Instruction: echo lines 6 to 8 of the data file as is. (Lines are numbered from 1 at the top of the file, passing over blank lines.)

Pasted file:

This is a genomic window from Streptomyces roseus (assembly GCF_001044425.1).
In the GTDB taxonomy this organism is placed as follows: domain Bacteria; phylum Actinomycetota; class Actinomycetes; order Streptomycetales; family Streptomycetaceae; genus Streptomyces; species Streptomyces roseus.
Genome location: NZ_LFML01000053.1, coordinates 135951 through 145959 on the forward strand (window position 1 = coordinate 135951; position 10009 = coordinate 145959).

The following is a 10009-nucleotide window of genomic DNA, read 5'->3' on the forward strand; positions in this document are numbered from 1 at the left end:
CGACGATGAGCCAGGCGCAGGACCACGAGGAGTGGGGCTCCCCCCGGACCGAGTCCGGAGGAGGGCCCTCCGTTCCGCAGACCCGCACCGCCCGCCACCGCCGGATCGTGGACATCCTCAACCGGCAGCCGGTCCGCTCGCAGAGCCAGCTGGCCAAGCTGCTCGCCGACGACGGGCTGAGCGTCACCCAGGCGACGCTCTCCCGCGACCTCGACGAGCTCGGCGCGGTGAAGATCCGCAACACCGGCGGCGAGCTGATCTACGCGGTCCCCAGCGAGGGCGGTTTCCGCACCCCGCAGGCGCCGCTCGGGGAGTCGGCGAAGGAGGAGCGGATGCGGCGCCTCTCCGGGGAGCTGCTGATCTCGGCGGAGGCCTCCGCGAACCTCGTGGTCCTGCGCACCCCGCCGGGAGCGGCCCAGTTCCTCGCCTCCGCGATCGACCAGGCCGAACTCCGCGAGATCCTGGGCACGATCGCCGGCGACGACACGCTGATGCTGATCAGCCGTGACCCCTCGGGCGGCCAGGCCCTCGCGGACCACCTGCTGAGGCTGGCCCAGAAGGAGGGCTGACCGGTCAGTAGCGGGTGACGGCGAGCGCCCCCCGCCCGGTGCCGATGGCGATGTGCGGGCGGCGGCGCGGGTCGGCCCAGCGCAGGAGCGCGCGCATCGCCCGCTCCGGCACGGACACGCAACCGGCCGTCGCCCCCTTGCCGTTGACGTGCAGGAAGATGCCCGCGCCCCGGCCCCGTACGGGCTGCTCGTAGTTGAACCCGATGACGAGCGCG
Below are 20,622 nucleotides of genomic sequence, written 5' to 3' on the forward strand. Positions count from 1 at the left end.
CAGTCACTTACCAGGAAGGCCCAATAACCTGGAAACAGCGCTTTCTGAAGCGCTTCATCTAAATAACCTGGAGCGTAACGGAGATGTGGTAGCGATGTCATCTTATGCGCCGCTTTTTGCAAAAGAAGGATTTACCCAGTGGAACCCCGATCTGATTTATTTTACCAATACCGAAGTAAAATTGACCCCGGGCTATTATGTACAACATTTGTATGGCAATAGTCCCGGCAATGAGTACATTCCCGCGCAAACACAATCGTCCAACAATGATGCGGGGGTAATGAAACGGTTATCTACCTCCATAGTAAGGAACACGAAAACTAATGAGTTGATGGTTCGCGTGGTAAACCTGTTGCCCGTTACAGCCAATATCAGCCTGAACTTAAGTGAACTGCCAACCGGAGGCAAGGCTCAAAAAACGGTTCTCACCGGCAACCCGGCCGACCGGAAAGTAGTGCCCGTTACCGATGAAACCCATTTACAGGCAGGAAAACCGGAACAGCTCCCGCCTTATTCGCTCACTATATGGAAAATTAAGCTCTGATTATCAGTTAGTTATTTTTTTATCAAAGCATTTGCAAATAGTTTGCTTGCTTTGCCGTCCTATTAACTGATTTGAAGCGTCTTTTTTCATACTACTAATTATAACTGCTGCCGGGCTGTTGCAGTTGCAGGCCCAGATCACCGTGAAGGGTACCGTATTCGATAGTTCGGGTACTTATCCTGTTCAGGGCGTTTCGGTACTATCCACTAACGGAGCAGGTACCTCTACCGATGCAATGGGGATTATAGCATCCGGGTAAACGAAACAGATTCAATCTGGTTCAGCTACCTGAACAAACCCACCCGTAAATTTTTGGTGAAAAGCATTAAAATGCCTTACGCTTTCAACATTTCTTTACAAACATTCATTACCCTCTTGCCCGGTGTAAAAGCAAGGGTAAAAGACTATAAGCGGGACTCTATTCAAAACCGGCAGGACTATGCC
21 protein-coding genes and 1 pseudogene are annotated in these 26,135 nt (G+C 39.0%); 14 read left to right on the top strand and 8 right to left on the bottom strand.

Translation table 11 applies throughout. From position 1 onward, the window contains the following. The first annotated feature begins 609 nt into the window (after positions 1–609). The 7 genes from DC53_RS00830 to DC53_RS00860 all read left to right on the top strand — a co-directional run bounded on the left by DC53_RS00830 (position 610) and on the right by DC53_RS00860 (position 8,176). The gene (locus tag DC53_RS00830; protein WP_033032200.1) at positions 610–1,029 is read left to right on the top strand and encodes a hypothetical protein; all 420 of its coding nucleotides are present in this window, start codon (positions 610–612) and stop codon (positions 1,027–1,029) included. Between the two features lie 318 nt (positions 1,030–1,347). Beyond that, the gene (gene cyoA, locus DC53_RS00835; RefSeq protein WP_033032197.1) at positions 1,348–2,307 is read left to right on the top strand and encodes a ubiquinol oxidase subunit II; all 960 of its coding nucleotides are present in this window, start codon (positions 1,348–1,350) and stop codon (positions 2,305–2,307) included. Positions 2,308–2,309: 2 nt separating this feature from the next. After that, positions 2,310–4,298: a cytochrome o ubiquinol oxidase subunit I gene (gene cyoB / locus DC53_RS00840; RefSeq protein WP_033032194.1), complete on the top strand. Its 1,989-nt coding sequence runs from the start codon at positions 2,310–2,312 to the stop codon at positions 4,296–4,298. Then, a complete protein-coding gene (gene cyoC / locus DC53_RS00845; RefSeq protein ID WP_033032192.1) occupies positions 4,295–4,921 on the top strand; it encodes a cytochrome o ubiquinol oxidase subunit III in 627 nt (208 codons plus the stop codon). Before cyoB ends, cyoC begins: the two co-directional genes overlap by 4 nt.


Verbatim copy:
Below are 20,622 nucleotides of genomic sequence, written 5' to 3' on the forward strand. Positions count from 1 at the left end.
CAGTCACTTACCAGGAAGGCCCAATAACCTGGAAACAGCGCTTTCTGAAGCGCTTCATCTAAATAACCTGGAGCGTAACGGAGATGTGGTAGCGATGTCATCTTATGCGCCGCTTTTTGCAAAAGAAGGATTTACCCAGTGGAACCCCGATCTGATTTATTTTACCAATACCGAAGTAAAATTGACCCCGGGCTATTATGTACAACATTTGTATGGCAATAGTCCCGGCAATGAGTACATTCCCGCGCAAACACAATCGTCCAACAATGATGCGGGGGTAATGAAACGGTTATCTACCTCCATAGTAAGGAACACGAAAACTAATGAGTTGATGGTTCGCGTGGTAAACCTGTTGCCCGTTACAGCCAATATCAGCCTGAACTTAAGTGAACTGCCAACCGGAGGCAAGGCTCAAAAAACGGTTCTCACCGGCAACCCGGCCGACCGGAAAGTAGTGCCCGTTACCGATGAAACCCATTTACAGGCAGGAAAACCGGAACAGCTCCCGCCTTATTCGCTCACTATATGGAAAATTAAGCTCTGATTATCAGTTAGTTATTTTTTTATCAAAGCATTTGCAAATAGTTTGCTTGCTTTGCCGTCCTATTAACTGATTTGAAGCGTCTTTTTTCATACTACTAATTATAACTGCTGCCGGGCTGTTGCAGTTGCAGGCCCAGATCACCGTGAAGGGTACCGTATTCGATAGTTCGGGTACTTATCCTGTTCAGGGCGTTTCGGTACTATCCACTAACGGAGCAGGTACCTCTACCGATGCAATGGGGATTATAGCATCCGGGTAAACGAAACAGATTCAATCTGGTTCAGCTACCTGAACAAACCCACCCGTAAATTTTTGGTGAAAAGCATTAAAATGCCTTACGCTTTCAACATTTCTTTACAAACATTCATTACCCTCTTGCCCGGTGTAAAAGCAAGGGTAAAAGACTATAAGCGGGACTCTATTCAAAACCGGCAGGACTATGCC
21 protein-coding genes and 1 pseudogene are annotated in these 26,135 nt (G+C 39.0%); 14 read left to right on the top strand and 8 right to left on the bottom strand.